Indigenous peoples everywhere are under threat today. One indicator of the loss of human cultural diversity is the loss of language. Linguists predict that almost half the world´s 6000 languages will die out in the next century. When they do, these cultures will also take with them traditional knowledge that is invaluable.
The world´s 250 million indigenous peoples live in about 70 countries and are marginalised wherever they are. They are also known as First Peoples, Indians, Natives, Aborigines, Nomads, Tribal?, First Nations, Minority Nationalities (China) and Small Peoples (Russia). But they are not just the first-comers to a land. The term is usually used more broadly, to include other marginalised groups such as the nomadic peoples of Africa. British anthropologist Andrew Gray says that, compared with the number of national state cultures, indigenous peoples constitute 90 to 95 per cent of global cultural diversity and “therefore represent the diversity of human existence, even though they constitute a numerical minority”.
Previously, the main threat to human cultural diversity was extermination, which led, for example, to a fall in the Aboriginal population of Australia from 500 000 to 100 000 in the century after the arrival of Europeans. Since 1900, in Brazil alone, more than 90 indigenous groups have disappeared; 26 of those tribes were killed or scattered in the past decade. The rate of extinction has accelerated as a result of forest destruction. Today, assimilation is the main threat to cultural diversity.
Examples abound of the value of indigenous knowledge to modem agriculture and medicine. Forest dwellers in Papua New Guinea have for years cultivated the hardy and protein-rich winged bean (Psychocarpus tetragonohbus) which also enriches the soil by its ability to fix nitrogen.
Virtually unknown outside the region 20 years ago, the plant is now grown in more than 50 countries and is set to improve the diets of hundreds of millions of people in the countries of the South. Of the 121 plant-based drugs in the modem medicine chest, three-quarters were discovered through ethno-pharmacology, which draws on indigenous knowledge to help pinpoint useful plants.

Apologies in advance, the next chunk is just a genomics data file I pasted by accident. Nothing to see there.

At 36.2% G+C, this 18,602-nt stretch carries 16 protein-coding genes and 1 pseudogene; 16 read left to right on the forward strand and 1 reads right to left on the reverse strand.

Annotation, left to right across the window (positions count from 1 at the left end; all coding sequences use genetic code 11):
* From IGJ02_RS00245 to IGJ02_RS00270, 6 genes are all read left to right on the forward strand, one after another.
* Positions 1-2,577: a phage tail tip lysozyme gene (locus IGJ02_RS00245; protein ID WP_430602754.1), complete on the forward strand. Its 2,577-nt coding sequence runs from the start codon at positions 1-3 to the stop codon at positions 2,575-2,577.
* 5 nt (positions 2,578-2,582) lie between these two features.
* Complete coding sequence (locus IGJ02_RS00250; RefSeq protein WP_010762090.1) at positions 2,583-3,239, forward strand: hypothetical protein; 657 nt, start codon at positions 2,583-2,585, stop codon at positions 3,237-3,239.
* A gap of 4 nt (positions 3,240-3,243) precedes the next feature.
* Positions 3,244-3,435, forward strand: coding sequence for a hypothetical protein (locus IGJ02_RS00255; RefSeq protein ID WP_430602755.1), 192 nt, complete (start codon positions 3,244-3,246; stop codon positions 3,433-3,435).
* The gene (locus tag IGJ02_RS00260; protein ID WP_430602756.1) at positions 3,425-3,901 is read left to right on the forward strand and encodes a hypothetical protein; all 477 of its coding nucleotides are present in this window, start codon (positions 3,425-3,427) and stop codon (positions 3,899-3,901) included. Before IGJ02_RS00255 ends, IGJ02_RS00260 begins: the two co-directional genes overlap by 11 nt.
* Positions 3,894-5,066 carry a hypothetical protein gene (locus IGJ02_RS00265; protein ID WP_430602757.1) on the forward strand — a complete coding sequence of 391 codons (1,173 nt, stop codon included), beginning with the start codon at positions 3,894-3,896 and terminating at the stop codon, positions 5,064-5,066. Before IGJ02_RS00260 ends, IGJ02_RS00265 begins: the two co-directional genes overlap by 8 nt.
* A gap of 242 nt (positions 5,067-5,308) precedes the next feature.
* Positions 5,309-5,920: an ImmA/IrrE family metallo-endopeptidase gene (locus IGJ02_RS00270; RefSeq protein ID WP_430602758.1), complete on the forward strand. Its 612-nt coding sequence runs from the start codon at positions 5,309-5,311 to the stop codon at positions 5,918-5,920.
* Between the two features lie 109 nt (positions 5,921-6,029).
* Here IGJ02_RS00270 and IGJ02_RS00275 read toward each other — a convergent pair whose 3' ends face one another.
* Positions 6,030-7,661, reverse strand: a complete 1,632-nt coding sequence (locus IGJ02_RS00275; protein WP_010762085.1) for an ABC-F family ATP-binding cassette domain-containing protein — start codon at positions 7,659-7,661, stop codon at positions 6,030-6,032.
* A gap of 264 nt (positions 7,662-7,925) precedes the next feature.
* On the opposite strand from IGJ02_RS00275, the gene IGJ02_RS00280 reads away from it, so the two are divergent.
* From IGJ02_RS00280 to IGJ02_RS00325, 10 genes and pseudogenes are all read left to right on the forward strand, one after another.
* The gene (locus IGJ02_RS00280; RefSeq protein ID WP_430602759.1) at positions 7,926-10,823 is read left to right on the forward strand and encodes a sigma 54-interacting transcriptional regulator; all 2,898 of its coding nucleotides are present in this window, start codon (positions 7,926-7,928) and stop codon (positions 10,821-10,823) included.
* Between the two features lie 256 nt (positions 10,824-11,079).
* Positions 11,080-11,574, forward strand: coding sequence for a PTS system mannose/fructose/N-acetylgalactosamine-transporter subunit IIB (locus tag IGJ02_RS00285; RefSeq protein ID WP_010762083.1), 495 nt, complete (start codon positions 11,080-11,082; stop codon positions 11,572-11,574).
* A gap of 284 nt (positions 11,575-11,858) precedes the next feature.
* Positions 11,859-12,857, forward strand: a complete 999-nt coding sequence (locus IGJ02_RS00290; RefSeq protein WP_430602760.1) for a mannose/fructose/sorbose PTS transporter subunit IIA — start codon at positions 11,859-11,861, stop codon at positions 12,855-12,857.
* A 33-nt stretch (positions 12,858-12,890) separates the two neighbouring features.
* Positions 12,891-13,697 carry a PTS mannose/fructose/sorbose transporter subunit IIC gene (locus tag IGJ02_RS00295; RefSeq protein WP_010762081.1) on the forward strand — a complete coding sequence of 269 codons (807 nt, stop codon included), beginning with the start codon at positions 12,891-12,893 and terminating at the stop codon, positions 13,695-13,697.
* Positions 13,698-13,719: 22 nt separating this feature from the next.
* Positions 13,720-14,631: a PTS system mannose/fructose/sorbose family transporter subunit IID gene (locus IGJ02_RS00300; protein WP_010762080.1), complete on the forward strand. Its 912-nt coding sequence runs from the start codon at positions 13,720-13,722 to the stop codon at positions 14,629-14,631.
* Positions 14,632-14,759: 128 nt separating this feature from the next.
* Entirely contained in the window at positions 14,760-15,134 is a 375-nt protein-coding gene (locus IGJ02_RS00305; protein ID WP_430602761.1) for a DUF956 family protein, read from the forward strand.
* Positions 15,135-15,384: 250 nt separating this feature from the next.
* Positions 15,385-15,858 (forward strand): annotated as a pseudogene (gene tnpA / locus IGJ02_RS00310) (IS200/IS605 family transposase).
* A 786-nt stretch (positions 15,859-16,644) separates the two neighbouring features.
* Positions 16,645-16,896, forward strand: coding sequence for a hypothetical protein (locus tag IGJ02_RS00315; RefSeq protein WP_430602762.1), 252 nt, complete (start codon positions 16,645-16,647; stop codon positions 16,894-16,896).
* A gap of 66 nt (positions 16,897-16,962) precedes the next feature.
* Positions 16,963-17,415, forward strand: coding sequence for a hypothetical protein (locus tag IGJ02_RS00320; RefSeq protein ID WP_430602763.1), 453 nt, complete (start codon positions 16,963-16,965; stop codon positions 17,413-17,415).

“Native people have been stewards of 99 per cent of the world´s genetic resources, and there is an inextricable link between cultural and biological diversity,” stated the International Society of Ethnobiology (ISE) at its first congress in Brazil, in 1988. The Congress called sought ways of compensating native peoples for the use of their knowledge and their biological resources. “Recognition of the value of indigenous knowledge by our civilisation would permit Indians to be seen as major intellectual contributors to humanity rather than exotic footnotes to the pages of history books,” says ISE president, Danell Posey.
Increasingly indigenous peoples are devising their own strategies for conservation and development, founded on their rights to ancestral lands, control of their resources and self determination. Brazil´s Union of Indigenous Nations (UNI) has set up a research and training center to preserve traditional knowledge about the rainforest and apply it to sustainable development. It is compiling an inventory of natural resources on Indian land to determine the products available for sustainable use and to identify areas in need of regeneration. A Forest People´s Charter is being drafted by representatives of the 50 million forest dwellers worldwide.